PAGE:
The Mesoproterozoic Era is an arbitrarily defined period of geological history, lasting from 1600 to 1000 million years ago. Unlike more recent geological time periods the Mesoproterozoic is defined arbitrarily, without reference to geologic events, as the absence of a widespread fossil record combined with the fact that the landmasses that occurred at this time have long since broken up and reformed in different combinations, makes in hard to use the kind of events that are used to define the boundaries of more recent periods, such as mass extinctions or large igneous province emplacements. The Mesoproterozoic is divided into three Periods, again defined arbitrarily upon dates rather then geological events, with the Calymmian lasting from about 1600 to about 1400 million years ago, the Ectasian lasting from 1400 to 1200 years ago, and the Stenian, lasting from 1200 to 1000 years ago.
In a paper published in the journal Geology on 25 September 2018, Shuan-Hong Zhang of the Institute of Geomechanics and the MLR Key Laboratory of Paleomagnetism and Tectonic Reconstruction of the Chinese Academy of Geological Sciences, Richard Ernst of the Department of Earth Sciences at Carleton University and the Faculty of Geology and Geography at Tomsk State University, Jun-Ling Pei and Yue Zhao, also of the Institute of Geomechanics and the MLR Key Laboratory of Paleomagnetism and Tectonic Reconstruction of the Chinese Academy of Geological Sciences, Mei-Fu Zhou of the Department of Earth Sciences at The University of Hong Kong, and Guo-Hui Hu, again of the Institute of Geomechanics and the MLR Key Laboratory of Paleomagnetism and Tectonic Reconstruction of the Chinese Academy of Geological Sciencesn, describe the correlation of a series of igneous eruptions and black shale depositions from the Mesoproterozoic, which they suggest could be used to define the boundaries between geological periods in the way that happens with more modern geological sequences.
Zhang et al. observe that a number of Mesoproterozoic large igneous provinces have been dated to approximately 1380 million years ago, including the Mashak Large Igneous Province in on the eastern margin of the Baltica Craton (now in the southern Urals), the Hart River–Salmon River Arch Large Igneous Province on the western margin of the Laurentia Craton (the western United States), the Midsommersø–Zig-Zag Dal Large Igneous Province in northern Greenland, the Chieress Large Igneous Province in the Anabar shield of the northern Siberia Craton, the Kunene-Kibaran Large Igneous Province in the Congo Craton of Central Africa, the Pilanesberg Large Igneous Province in the Kalahari Craton of Southern Africa. Smaller igneous features in other cratons including, West Africa, Amazonia, and East Antarctica, have been dated to the same time.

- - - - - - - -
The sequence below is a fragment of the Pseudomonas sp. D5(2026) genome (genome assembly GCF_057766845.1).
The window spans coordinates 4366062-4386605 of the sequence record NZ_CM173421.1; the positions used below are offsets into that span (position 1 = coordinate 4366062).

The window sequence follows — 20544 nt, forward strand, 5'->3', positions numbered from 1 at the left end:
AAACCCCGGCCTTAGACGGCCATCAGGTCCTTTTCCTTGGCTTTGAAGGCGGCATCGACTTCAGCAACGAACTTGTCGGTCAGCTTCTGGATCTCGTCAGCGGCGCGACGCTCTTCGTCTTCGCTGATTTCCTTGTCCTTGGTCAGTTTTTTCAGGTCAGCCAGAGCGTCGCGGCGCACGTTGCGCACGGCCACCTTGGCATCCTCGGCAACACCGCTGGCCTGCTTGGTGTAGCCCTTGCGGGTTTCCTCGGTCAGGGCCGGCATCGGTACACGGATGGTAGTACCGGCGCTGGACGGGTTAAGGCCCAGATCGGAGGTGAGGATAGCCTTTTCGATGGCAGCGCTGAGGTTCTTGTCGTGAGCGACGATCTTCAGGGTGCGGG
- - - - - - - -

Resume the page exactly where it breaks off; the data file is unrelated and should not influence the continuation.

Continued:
Furthermore, at least two black shale deposits, the Xiamaling Formation in northern China and the Velkerri Formation in North Australia, have been dated to the same time, with several other similar deposits, while not yet directly dated, appear to be off similar age based upon their stratigraphic positions (i.e. they are found in between rocks older than 1380 million years and rocks younger than 1380 million years) including the Dzhelindukon and Vedreshev formations in Siberia, the Bijaigarh Shale and black shales from the Srisailam Formation in India, and the Serra do Garrote Formation of Brazil.
Representative stratigraphic columns of black shales in Xiamaling Formation in North China Craton (A–C) and Velkerri Formation in North Australian Craton (D–G). Zhang et al. (2018).
Black shales are typically associated with major oceanic anoxia events, such as the the one associated with the End Permian Extinction. The presence of widespread Mesoproterozoic black shales has previously been associated with generally low oxygen levels during this era, but this is no longer considered to be the case, as oxygen levels in the atmosphere are thought to have begun to rise quite quickly after the end of the deposition of banded ironstone formations about 1800 million years ago (these formations are thought to have formed as oxygen released by early Algae or photosynthetic Bactria reacted with iron in the water of the oceans, causing it to settle out as rust, with oxygen starting to build up in the atmosphere once this iron had been used up), and multicellular fossils interpreted as Eukaryotic Algae (Seaweeds) are known from about 1560 million years ago onwards.
Based upon this, Zhang et al. see evidence for a widespread igneous event about 1380 million years ago, which may have been associated with the breakup of the ancient supercontinent of Nuna, and which led to a global anoxic ocean event. Furthermore, they argue that since this event is recorded in strata around the world, that the date of 1380 million years ago should be adopted as the boundary between the Calymmian and Ectasian periods, rather than the arbitrary date of 1400 million years ago.
Distribution of ca. 1380 Ma large igneous provinces (LIPs) and black shales in paleogeographic reconstruction map of Nuna supercontinent. Zhang et al. (2018).
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